Mattel, the company best known for Barbie dolls, has recently been trying to step up their game. In November, the company launched a new line of body positive, more melanated Barbie dolls with various heights, eye colors, and hair styles to appeal to a larger demographic (finally) and we took notice. Well, I’m here to tell you folks that the evolution of Mattel is still in motion. They recently launched a new line of dolls: DC Super Hero Girls. I took a little stroll through Mattel’s website, and honestly, I have to say that I’m here for the girls!
When I was a kid, my “go to” Halloween costumes were Spiderman and Wonder Woman. That being said, anything super hero related catches my eye. Honestly, feminism is its own super power, right? Right. I had to check this out. I went online and decided to look more into DC Super Hero Girls outside of what Mattel is doing and watched a few-bite sized episodes of the WB animation on YouTube. I pretty much fell in love. The first episode I watched showed Amanda Waller, the principal of Super Hero High, in all of her Loretta Devine circa 1987 Gilbert Hall director Stevi glory. That’s enough to have me sanging “Yassss, honey” all through my living room.
Back to Mattel and these dolls… They are gorgeous. Not in the hypersexualized heteronormative standard of most dolls, but just everyday-how-it-should-be gorgeous. I really adore the fact that none of the Super Hero Girls are extra padded in the boobs and hips. They’re true girls. The cartoon allows them to finally be that, as well. Girls who are kick-ass and saving the day. They aren’t damsels in distress or more fit for the cover of a XXX magazine… finally.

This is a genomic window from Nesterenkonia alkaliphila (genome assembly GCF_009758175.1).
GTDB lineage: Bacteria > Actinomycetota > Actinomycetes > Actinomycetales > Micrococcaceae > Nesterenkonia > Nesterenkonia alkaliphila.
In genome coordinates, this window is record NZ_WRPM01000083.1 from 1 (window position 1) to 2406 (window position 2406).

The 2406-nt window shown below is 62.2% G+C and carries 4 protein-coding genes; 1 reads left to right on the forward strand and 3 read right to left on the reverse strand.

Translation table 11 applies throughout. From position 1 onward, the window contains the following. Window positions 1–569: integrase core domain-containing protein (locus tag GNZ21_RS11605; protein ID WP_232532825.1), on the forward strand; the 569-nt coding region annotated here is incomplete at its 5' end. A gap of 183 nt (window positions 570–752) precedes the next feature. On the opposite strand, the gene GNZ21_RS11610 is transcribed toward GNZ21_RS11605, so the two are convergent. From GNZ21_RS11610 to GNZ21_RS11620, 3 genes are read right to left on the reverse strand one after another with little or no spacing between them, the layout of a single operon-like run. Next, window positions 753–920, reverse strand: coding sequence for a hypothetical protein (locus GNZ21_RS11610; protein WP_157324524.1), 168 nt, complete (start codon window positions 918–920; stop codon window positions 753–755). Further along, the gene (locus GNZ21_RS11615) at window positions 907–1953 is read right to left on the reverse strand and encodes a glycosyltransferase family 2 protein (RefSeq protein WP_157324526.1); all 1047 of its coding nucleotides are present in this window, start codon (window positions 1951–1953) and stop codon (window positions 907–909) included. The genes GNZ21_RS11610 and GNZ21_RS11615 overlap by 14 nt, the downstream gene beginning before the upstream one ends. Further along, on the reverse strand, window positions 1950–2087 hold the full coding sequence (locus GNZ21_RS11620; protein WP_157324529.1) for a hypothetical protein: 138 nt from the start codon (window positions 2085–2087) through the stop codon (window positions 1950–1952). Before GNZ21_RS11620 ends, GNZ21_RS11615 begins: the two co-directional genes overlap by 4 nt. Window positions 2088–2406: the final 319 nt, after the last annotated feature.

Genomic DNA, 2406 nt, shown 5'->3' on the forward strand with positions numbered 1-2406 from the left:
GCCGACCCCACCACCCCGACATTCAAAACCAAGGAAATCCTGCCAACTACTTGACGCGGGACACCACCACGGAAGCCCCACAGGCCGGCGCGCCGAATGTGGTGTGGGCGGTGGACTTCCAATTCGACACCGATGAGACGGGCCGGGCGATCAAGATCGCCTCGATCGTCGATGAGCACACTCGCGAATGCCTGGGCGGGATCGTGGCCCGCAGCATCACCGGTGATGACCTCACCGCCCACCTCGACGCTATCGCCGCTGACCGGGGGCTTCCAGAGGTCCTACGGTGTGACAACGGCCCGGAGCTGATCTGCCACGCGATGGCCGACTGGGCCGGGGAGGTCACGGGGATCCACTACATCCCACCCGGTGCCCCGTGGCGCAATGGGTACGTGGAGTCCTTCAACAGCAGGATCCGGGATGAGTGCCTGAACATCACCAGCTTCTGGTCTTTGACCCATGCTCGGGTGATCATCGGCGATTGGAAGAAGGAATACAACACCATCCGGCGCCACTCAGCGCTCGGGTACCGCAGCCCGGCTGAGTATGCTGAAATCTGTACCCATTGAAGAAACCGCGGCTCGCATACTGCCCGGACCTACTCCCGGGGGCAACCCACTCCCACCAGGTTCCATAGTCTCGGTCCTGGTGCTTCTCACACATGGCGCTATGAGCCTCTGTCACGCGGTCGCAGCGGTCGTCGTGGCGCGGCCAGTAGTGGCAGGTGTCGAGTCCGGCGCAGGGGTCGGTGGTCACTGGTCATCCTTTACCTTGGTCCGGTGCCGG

Let’s start with Wonder Woman. Mattel’s Wonder Woman in this new line is phenomenally ethnically ambiguous. She’s brown and beautiful. Not the ambiguity that erases Brown and Black from our lexicon, but the the kind of ambiguity that stretches it’s arms out to embrace every girl. At first glance, she looked Latinx to me, but the truth is she can represent many Brown babies and beyond! What a wonderful thing.
When we move to Bumblebee, my heart soars. Bumblbee is so radically and unapologetically chocolate, honey. Yasssss! I am so here for it. I prayed for dolls as brown as her. I took markers and darkened their faces. Now, I’m in my mid thirties standing in line at the toy stores just to buy the doll that I always wanted… the one who looked like me. Can we talk about this little sistah’s hair, too? The blonde streak and that side cut, though? You know how Black women are about our hair and this honey is representin‘! Yass!
I could go through each doll and point out their beauty and simplicity, but you can see it for yourself. When you look at every doll in the line up, Mattel got right every wrong that came across as insincere with the evolved Barbie line. Will any doll fully represent everyone? One day, I hope. Jiminy Christmas, I hope so. Does this line of dolls come close? Yes! Was Mattel able to capture the dolls so well because the tv show depicts them so naturally? Probably. When it comes to future action figures, I hope that Mattel takes a note from it’s Super Hero Girls line and strives to add more and more dolls who broaden the representation of children throughout the world.